Friday, December 9, 2016


When is there an oversupply?  Probably like we say when there is a drinking problem or a gambling problem: when things are obstructing and limiting or damaging more than helping or giving pleasure.  We have plenty of shelves in our office but we finally got to the point of having an oversupply of books.  When we had to pile them on the floor, stack them on our desks and search for ways to insert a few in the space left above short books, we felt that was too much.

Clothes, friends, food, wines and other drinks - probably could have, maybe we do have an oversupply.  How about tv channels, music stations, kitchen utensils?  When we get in a dumping, stripping, lightening mood, Lynn likes to ask whether we have used the item in the past year.  I am hesitant to endorse one year as the criterion period for everything.  Some things are meant to be kept longer.


I have had my high school yearbooks for 60 years but I am reluctant to toss them in the trash.  I am not sure just why.  It is quite possible that nobody at all will ever look through them.  However, now that they have come to mind, I might see if my 16 year old high school student greatgrandchild would be interested in them.  I know that an ancient Egyptian papyrus is valuable in large part because it has survived for so long.  Should I try to have my high school yearbooks survive for 2000 years?

We both got a lot from the book "Clutter's Last Stand" by Don Aslett.  In one of his books, he warns that a dejunking sign should be raised when we need a bigger house to hold our stuff or we want to rent a storage locker for that purpose.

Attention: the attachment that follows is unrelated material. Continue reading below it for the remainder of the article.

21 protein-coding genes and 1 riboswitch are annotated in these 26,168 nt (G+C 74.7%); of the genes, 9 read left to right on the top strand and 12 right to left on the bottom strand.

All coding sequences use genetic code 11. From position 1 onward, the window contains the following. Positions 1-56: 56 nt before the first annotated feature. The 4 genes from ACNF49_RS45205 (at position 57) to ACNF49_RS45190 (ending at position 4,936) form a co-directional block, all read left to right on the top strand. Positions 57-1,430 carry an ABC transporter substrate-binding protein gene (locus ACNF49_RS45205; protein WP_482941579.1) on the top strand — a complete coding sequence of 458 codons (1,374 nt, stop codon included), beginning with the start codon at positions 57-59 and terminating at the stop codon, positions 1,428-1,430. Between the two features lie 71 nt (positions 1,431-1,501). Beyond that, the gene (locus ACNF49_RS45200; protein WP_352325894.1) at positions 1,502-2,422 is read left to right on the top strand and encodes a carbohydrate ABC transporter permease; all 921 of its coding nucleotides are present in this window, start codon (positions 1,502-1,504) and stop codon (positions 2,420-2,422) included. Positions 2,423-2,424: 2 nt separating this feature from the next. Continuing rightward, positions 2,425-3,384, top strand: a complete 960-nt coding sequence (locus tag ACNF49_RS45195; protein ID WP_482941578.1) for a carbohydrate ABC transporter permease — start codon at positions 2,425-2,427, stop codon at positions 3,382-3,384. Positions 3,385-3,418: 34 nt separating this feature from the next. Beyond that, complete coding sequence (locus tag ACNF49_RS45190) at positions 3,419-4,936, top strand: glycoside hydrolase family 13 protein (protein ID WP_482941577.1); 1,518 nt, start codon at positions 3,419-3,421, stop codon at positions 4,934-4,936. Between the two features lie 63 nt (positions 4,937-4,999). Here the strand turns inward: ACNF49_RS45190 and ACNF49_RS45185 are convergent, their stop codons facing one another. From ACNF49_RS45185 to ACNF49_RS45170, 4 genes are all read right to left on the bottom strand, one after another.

If we are impeded by the yearbooks, that might be a sign that it is time to get rid of them, one way or another.  One definition of pollution is too much of one thing in a given space.  The yearbooks sit quietly in an out-of-the-way bookshelf in the basement.  They haven't been impeding us or lowering the quality of our lives.  On the other hand, I haven't checked them in a long, long time.  Maybe they aren't there any more.  Maybe real bookworms or bookmites or chipmunks or simple age has so deteriorated them, that they are now useless.  Am I yearbook-negligent?  Am I a poor custodian of my yearbooks?

What about years of life, parties, trips, blessings, challenges?  Can there be an oversupply of those?  How can I get rid of a few extra years I really don't need?  Is there a Year Watchers group I can attend to be inspired to dump a few years? Want to start a local Blessings Watchers group with me?

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